10 Ways To Get More Antioxidants Into Your Diet

Antioxidants
How you can you add more antioxidants to your diet?

It’s no secret that antioxidants are incredibly beneficial to good health. It’s believed the antioxidants in food can help prevent cancer, reverse or slow aging, enhance your immune system, increase your energy and improve heart and other organ health.

 

Given all we know about antioxidants and their beneficial properties, it’s amazing more people don’t get enough fruits and vegetables, the primary sources of antioxidants. Experts recommend a minimum of 5 servings of fruits and vegetables daily, but say getting 7-10 servings is best.

 

Let’s look at 10 ways to get more antioxidants into your diet.

 

1. Breakfast

Breakfast doesn’t have to be a hurried toaster tart on the way out the door. Throw some strawberries or blueberries, a handful of greens, almond or coconut mik, and yogurt into a blender; pour your delicious mixture into a cup and head out the door. You’ve just added one to three servings of fruits to your daily intake. Or throw some berries onto your cold or hot cereal.

Say you truly have no time in the morning and usually grab something on the run. Even the Golden Arches can be of some help here. Order a fruit and yogurt parfait and some apple slices. For about $2, you have a breakfast providing one to two servings of fruit.

 

2. Snacks

Here’s an easy way to get more antioxidants in your diet. How about a handful of raisins for a snack, or some fresh red grapes? Dip some strawberries in yogurt. You’ll feel decadent, but the berries provide the color you’re looking for. Need crunch? How about some baby carrots dipped in hummus? Consider a handful of pecans for crunch and a nice antioxidant boost.

 

3. Lunch and dinner

It might sound trite, but adding a salad to each of your main daily meals can add loads to your overall health and well-being. They don’t have to be boring, and they don’t have to be just salad greens. If you’re going classic, add some red pepper slices to your green salad, some tomatoes to the Greek salad, or tart cranberries to your field greens. Whip up a broccoli salad for lunch, or be adventurous and mix up a rice salad with a mélange of fresh vegetables like string beans, tomatoes, peppers and red onions.

 

4. Dessert

Berries, with or without whipped cream or chocolate are a wonderful way to end your day of healthy, antioxidant-rich eating.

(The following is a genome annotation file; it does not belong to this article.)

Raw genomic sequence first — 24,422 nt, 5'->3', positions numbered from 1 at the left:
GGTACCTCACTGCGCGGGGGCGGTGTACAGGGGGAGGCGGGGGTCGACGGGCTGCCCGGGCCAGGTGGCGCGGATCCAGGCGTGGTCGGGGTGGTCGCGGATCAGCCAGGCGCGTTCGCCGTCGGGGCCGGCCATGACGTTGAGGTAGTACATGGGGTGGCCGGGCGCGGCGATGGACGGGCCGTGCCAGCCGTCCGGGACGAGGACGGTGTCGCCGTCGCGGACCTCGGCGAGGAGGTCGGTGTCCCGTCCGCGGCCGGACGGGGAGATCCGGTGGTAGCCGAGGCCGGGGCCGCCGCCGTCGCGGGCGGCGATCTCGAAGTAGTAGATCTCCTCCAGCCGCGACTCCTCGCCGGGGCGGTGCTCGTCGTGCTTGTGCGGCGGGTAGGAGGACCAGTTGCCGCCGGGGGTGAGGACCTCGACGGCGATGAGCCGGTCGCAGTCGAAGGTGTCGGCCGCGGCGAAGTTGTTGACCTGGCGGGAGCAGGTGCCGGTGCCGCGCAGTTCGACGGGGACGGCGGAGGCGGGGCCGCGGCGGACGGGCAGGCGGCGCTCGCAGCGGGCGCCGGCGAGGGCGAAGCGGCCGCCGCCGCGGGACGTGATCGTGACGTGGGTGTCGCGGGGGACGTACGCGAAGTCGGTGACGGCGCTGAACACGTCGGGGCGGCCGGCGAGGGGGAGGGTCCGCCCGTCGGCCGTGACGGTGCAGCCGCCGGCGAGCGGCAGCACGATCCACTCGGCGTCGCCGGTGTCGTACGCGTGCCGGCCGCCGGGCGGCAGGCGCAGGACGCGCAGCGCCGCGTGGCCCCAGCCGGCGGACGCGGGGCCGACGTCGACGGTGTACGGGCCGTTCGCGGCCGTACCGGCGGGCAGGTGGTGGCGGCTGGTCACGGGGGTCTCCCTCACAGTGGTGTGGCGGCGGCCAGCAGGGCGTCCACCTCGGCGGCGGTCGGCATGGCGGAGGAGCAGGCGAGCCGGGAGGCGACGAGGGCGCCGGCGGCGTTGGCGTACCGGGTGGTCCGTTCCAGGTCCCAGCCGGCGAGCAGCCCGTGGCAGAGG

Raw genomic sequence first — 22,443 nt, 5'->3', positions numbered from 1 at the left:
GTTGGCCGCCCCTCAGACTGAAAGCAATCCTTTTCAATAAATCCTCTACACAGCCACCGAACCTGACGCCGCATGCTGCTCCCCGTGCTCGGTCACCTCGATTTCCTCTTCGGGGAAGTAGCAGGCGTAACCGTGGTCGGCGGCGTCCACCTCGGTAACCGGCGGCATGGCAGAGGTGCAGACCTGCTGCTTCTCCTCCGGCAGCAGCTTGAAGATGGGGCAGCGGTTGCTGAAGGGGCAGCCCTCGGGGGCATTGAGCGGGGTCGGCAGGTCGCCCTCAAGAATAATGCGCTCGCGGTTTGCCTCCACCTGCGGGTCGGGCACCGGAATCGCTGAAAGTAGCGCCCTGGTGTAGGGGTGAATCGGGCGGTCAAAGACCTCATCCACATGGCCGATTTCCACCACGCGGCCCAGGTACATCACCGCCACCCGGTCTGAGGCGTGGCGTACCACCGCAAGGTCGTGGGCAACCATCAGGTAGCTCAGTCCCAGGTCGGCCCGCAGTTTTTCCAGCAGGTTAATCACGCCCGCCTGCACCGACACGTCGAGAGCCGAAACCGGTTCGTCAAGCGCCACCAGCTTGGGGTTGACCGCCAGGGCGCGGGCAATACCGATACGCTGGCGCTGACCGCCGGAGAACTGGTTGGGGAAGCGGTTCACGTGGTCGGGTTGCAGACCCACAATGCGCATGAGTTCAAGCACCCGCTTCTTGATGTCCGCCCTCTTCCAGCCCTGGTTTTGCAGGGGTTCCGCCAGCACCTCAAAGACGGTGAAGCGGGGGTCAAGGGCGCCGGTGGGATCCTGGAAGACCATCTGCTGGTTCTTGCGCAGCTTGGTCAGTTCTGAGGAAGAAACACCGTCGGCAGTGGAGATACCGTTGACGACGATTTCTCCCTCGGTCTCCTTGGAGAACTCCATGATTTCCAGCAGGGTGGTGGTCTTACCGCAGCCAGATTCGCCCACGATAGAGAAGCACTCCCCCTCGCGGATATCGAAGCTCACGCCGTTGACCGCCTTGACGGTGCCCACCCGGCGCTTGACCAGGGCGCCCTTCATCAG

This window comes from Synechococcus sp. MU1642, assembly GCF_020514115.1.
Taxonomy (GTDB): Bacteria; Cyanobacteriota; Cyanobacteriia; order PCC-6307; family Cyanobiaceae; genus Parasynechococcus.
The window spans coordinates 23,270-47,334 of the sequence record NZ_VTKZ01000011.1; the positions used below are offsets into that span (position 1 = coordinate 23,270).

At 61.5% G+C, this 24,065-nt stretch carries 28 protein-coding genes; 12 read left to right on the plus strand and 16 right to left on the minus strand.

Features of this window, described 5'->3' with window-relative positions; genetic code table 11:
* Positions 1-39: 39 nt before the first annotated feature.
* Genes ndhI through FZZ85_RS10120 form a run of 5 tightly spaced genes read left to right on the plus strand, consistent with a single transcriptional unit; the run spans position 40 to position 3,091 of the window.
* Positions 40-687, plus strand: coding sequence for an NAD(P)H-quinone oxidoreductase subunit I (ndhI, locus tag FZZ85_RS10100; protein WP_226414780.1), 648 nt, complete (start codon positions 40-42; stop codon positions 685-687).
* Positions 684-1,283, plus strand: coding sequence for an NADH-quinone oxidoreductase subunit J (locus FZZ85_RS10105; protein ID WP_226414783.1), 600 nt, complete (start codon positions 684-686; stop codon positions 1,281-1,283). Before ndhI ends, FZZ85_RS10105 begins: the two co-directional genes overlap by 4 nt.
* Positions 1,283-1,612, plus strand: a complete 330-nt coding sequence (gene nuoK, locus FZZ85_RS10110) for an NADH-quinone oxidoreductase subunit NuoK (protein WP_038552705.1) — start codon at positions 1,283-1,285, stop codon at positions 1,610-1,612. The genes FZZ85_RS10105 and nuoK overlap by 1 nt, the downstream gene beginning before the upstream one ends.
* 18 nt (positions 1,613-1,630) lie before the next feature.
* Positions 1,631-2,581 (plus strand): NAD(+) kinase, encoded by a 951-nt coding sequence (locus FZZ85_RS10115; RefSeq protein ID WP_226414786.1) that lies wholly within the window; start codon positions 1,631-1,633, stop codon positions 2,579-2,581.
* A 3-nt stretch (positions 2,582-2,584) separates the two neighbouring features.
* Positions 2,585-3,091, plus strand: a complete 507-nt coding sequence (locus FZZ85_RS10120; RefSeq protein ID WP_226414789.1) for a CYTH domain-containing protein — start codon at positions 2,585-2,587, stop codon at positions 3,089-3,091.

5. Beverages

Replace your soda with tea or coffee, both of which boast antioxidant compounds. For a real change of pace, pour a glass of chai tea.

 

6. Think outside the box

We know we can get our antioxidant fix from berries, salads and the like, but researchers say powerful antioxidants can also be found in a variety of unexpected foods, like russet potatoes, artichokes, and small red beans. The beans, in fact, may have more antioxidant power than blueberries, experts say. So to your next salad full of vegetables, add some beans for even more antioxidants.

 

7. Cook lightly to get the most antioxidant benefits

You think you’re being good, preparing vegetables each night for your family’s dinner. But if you’re overcooking the vegetables, you’re cooking out a lot of the beneficial properties of the antioxidants. Steam (don’t boil) vegetables, and stop cooking them when they have all of their bright color and most of their bite.

 

8. Plant a garden

Experts believe that people who plant and harvest vegetables from their own yards are far more likely to eat more vegetables and fruits than people who buy their produce from the store. So plant a garden, watch it grow and eat the fruits (literally) of your labor.

 

9. Take your healthy diet on vacation

Too many of us consider going on vacation an opportunity to take a vacation from everything, including healthy eating. Think of vacation as a way to be introduced to new foods. Order an interesting vegetable dish in a restaurant and then pay attention to how the chef prepared the dish. Make it fun!

 

10. Improve your cooking skills

If you’re cooking, you’re not opening bags and boxes. Cooking involves scrubbing and peeling vegetables, preparing whole foods and paying attention to how things are cooked. If you’re ordering out every night, you’re far less likely to be eating the whole foods and natural fruits and vegetables that provide the base for our antioxidant intake.

Not sure what to make for dinner? Click this link to try my meal plan out for FREE!

 

Heidi Price is a Certified Functional Nutrition and Lifestyle Practitioner who has suffered from TMJ for over thirty years. She teaches people who suffer from TMJ, crooked teeth, and/or missing teeth how these conditions affect the whole body, and helps them to reclaim their lives.

After her many years of searching for the missing puzzle piece in her healing journey, she experienced tremendous relief from the pain and inflammation associated with TMJ through nutrition and lifestyle modifications in conjunction with neuromuscular dentistry. She quit her job and went back to school to earn her certification to create a life full of health, passion, and purpose to be able to help others like her to reduce or eliminate the downstream effects on their body as a result of TMJ, cooked teeth, and/or missing teeth. 

She is the founder of Balanced Health Through Nutrition LLC and is dedicated to educating her clients and working with them to create a customized nutrition and lifestyle design with the utmost empathy and compassion for their unique challenges.

 

Book your FREE 30-minute strategy session today!

 

 

Photo by Karolina Kołodziejczak on Unsplash

Photo by Raimond Klavins on Unsplash

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